Iron supply and demand in the upper ocean


Fung I., S. Meyn, I. Tegen, S.C. Doney, J. John and J.K.B. Bishop (2000)

Global Biogeochemical Cycles, 14, 281-296.

Abstract. Iron is hypothesized to be a limiting micronutrient for ocean primary production. This paper presents an analysis of the iron budget in the upper ocean. The global distribution of annual iron assimilation by phytoplankton was estimated from distributions of satellite-derived oceanic primary production and measured (Fe:C)cellular ratios. The distributions of iron supply by upwelling/mixing and aeolian deposition were obtained by applying (Fe:NO3)dissolved ratios to the nitrate supply and by assuming the soluble fraction of mineral aerosols. A lower bound on the rate of iron recycling in the photic zone was estimated as the difference between iron assimilation and supply. Global iron assimilation by phytoplankton for the open ocean was estimated to be 12x10^9 mol Fe yr-1 . Atmospheric deposition of total Fe is estimated to be 96x10^9 mol Fe yr-1 in the open ocean, with the soluble Fe fraction ranging between 1 and 10% (or 1 to 10x10^9 mol Fe yr-1 ). By comparison, the upwelling/entrainment supply of dissolved Fe to the upper ocean is small, ~0.7x10^9 mol Fe yr-1 . Uncertainties in the aeolian flux and assimilation may be as large as a factor of 5 to 10 but remain difficult to quantify, as information is limited about the form and transformation of iron from the soil to phytoplankton incorporation. An iron stress index, relating the (Fe:N) demand to the (Fe:N) supply, confirms the production in the high-nitrate low-chlorophyll regions is indeed limited by iron availability.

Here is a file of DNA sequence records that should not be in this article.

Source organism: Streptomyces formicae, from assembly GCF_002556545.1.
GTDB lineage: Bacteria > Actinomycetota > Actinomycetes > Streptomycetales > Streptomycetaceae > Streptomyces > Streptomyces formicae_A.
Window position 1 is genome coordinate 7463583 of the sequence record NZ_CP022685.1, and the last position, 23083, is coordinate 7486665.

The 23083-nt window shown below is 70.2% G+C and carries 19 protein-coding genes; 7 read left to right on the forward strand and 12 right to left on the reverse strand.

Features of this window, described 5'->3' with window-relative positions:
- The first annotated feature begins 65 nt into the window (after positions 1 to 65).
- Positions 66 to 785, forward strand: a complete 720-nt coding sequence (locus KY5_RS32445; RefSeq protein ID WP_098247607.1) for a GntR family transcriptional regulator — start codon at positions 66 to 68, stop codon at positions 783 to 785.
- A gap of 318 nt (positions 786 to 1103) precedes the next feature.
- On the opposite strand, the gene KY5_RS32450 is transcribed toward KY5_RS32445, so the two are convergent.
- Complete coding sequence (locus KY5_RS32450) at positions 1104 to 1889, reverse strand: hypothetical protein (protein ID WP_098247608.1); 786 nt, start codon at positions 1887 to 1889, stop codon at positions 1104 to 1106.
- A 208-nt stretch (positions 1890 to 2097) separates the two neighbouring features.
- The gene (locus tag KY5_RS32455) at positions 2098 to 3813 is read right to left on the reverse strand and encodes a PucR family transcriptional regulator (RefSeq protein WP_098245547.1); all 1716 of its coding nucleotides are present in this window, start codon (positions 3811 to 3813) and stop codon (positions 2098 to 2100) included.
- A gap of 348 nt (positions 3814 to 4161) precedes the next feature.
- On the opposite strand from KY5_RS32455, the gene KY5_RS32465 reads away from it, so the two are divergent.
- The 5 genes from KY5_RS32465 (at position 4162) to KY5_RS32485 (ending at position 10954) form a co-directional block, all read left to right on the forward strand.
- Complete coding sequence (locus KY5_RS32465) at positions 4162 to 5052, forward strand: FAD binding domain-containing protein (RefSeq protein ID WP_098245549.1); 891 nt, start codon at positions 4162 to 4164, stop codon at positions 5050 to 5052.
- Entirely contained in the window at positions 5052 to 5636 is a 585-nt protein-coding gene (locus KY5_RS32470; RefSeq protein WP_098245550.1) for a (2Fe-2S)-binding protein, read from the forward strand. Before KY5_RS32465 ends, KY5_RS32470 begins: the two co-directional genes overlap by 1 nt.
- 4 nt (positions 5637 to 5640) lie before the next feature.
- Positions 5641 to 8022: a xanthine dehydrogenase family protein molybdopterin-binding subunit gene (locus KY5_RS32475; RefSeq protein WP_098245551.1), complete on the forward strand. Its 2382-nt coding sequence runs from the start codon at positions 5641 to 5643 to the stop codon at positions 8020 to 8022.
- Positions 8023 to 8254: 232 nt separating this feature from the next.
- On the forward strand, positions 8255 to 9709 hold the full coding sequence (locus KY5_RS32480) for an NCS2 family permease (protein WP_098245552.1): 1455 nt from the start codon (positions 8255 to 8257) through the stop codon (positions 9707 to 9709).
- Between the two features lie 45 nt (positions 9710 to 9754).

Figure: Iron Stress Index

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